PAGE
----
Category Archives: blog5

The Moons of Jupiter

Source: New Moons The Solar System is home to four giant gaseous planets named Jupiter, Saturn, Neptune, and Uranus. These gas giants have many satellites due to their mass and subsequent gravitational pull. Jupiter is the largest planet in the solar system and has fascinated humans for hundreds of years due to the large amount … Continue reading The Moons of Jupiter Continue reading Continue reading

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Future Exoplanet Research

The future of exoplanet research means not just the discovery of more exoplanets, but characterizing them. To do so, the European Space Agency (ESA) is launching the Characterizing Exoplanet Satellite (CHEOPS), the PLAnetary Transits and Oscillations of stars mission (PLATO), and the Atmospheric Remote-Sensing Infrared Exoplanet Large-survey mission (ARIEL). CHEOPS will observe bright stars with … Continue reading Future Exoplanet Research Continue reading Continue reading

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exo… moons?

What are exomoons? Well, we have already studied exoplanets (short for extra-solar planets) which are planets that are not from our star system.  Accordingly, exo-moons are moons that orbit planets that orbit stars that aren’t the Sun.  Sounds pretty cool, right?  Well exomoons get even more interesting.  In fact, exomoons are currently the subject of…

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The Great Red Spot

What’s so great about a red spot? Well, the size of this spot, a massive storm in Jupiter’s atmosphere, is even larger than twice Earth’s diameter and is the largest of our solar system. Not only is it the largest, it has been consistently present for the duration of our usage of telescopes in observing … Continue reading The Great Red Spot Continue reading Continue reading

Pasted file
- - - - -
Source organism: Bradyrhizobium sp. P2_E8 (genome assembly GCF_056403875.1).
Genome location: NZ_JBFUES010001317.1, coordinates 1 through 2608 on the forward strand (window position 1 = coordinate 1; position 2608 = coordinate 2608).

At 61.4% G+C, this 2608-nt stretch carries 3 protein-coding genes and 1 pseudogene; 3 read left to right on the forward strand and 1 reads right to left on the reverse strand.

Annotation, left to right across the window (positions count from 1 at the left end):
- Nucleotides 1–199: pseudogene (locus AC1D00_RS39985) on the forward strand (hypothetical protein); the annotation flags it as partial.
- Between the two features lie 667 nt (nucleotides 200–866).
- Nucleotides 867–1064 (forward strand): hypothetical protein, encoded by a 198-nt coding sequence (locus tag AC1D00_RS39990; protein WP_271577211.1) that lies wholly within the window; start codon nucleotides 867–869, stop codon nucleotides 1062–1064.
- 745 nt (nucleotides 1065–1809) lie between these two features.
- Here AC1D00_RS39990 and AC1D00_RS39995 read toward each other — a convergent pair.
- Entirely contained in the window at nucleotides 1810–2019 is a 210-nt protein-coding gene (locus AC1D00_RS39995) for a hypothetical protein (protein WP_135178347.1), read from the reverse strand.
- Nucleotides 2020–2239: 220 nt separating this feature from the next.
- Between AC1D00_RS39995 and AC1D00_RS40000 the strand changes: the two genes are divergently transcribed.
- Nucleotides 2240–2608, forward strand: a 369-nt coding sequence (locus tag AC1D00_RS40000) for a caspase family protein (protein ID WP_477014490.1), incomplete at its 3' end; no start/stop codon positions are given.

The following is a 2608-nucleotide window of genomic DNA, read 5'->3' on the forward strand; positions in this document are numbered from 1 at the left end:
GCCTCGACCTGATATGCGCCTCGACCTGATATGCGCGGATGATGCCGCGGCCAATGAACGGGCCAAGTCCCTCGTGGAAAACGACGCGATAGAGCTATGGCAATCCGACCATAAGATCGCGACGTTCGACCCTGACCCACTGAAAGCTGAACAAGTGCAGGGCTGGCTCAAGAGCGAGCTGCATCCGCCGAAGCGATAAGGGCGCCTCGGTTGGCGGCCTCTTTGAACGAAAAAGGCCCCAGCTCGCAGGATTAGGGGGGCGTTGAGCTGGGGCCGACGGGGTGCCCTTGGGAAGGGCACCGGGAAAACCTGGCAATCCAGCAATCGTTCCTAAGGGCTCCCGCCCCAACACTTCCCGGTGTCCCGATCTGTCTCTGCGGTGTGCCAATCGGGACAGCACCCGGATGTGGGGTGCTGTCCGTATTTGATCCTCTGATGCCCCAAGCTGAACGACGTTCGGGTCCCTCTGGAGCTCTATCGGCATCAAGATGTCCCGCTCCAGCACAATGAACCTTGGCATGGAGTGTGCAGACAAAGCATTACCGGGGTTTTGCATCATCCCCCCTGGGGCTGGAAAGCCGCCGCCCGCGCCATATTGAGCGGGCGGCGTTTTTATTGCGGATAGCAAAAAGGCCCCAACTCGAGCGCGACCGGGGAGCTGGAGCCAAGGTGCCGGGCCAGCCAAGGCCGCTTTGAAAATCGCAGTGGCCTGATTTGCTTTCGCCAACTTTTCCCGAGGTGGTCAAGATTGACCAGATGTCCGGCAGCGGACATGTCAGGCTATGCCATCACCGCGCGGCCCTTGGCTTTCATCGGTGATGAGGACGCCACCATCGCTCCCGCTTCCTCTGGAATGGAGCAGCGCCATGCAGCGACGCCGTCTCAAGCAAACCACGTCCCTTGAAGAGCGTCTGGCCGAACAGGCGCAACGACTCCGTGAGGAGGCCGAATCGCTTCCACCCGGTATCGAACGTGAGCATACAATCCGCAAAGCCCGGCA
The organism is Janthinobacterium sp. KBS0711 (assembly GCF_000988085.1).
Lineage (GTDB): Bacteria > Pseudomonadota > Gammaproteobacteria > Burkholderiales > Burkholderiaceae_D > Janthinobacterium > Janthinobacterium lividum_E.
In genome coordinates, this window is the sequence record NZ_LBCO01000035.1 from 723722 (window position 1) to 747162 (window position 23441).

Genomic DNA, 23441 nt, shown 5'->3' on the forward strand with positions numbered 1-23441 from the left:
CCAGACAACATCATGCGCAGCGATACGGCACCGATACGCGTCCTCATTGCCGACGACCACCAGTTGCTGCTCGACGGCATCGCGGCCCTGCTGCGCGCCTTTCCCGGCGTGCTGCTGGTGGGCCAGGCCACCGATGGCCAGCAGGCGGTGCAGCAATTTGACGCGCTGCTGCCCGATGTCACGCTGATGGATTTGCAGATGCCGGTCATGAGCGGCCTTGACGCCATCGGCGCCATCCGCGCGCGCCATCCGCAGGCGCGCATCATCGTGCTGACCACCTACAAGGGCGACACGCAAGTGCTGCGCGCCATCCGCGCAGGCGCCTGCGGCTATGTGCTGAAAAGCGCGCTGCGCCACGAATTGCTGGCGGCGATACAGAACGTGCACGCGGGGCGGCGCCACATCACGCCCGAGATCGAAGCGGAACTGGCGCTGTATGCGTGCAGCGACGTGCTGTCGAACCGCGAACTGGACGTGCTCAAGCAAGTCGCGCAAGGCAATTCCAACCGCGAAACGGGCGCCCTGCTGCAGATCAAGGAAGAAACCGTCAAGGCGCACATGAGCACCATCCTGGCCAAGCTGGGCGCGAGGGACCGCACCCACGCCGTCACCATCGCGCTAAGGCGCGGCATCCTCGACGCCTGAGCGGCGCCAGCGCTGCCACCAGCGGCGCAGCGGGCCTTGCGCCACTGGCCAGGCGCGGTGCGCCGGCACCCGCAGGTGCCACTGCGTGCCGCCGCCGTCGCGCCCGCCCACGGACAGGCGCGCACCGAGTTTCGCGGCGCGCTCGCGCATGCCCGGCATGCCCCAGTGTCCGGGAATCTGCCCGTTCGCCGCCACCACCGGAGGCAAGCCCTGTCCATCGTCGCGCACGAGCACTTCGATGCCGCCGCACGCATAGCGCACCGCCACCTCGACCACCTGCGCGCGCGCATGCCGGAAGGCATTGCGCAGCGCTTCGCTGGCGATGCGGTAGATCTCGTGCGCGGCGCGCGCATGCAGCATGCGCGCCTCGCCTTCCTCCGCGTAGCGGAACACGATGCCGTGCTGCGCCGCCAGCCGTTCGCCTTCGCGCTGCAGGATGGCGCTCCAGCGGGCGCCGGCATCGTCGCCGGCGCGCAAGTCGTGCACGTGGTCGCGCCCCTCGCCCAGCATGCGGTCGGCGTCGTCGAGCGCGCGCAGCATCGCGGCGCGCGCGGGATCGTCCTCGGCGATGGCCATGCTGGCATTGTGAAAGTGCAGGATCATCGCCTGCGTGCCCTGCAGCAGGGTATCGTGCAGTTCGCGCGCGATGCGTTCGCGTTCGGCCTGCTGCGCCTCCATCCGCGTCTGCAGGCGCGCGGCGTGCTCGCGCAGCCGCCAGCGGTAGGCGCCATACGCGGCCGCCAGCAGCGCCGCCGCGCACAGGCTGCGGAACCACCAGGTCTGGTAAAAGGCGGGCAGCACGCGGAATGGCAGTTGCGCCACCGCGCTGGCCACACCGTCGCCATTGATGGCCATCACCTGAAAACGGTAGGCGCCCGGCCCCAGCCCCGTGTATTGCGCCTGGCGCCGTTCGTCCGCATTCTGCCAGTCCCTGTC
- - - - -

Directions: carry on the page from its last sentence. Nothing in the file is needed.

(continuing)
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1950 DA, The (not so) Friendly Neighborhood Asteroid

1950 DA is an asteroid that was discovered in 1950 (hence the name) by Carl A. Wirtanen. After it was first discovered, it was lost after 17 days of observation because the period was too short to determine the asteroid’s future location. It was rediscovered in December 2000 and recognized as 1950 DA in January … Continue reading 1950 DA, The (not so) Friendly Neighborhood Asteroid Continue reading Continue reading

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Never Tell Me The Odds

One of the best getaway scenes in movie history is in The Empire Strikes Back, when Han Solo navigates the Millennium Falcon through an asteroid field, with TIE Fighters in hot pursuit. The scene starts with the Falcon getting hit by two asteroids. The asteroid field appears to have thousands of asteroids all flying around … Continue reading Never Tell Me The Odds Continue reading Continue reading

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Comets as Omens of the Future

Comets have been noticed by ancient civilizations for millenia, and, like many other celestial bodies, were viewed as omens of the future. Comets in particular were considered bad omens. The most famous example is Halley’s Comet, seen in 1066 by the English and theorized to have been an omen for Harold II of England’s death. … Continue reading Comets as Omens of the Future Continue reading Continue reading

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Metallic Hydrogen: The Holy Grail of High Pressure Physics

Hydrogen is the most abundant element in the universe, but at most reasonable temperatures and pressures it presents itself as an (infamously) flammable, colorless gas. In the high-pressure environments of the interior of Jupiter and Saturn, however, hydrogen takes on a rare and mysterious form: metallic hydrogen. You’re probably familiar with the three traditional states … Continue reading Metallic Hydrogen: The Holy Grail of High Pressure Physics Continue reading Continue reading

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The Dawn Mission!

As I was reading through Chapter 12 I came across text on the Dawn Mission and my curiosity led me to searching for more! For something I hadn’t heard of before, its profound contributions and interesting factoids are beyond astonishing! I am a huge – and I mean HUGE – Star Wars fanatic, and to … Continue reading The Dawn Mission! Continue reading Continue reading

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Makemake

Makemake is a reddish-brown dwarf planet in the outer solar system and the fourth body identified as a dwarf planet; it, along with Eris and Haumea, were responsible for Pluto’s drop in status from planet to dwarf planet. It is the second brightest known object in the outer solar system (behind Pluto) and is 870 miles (1,400 … Continue reading Makemake Continue reading Continue reading

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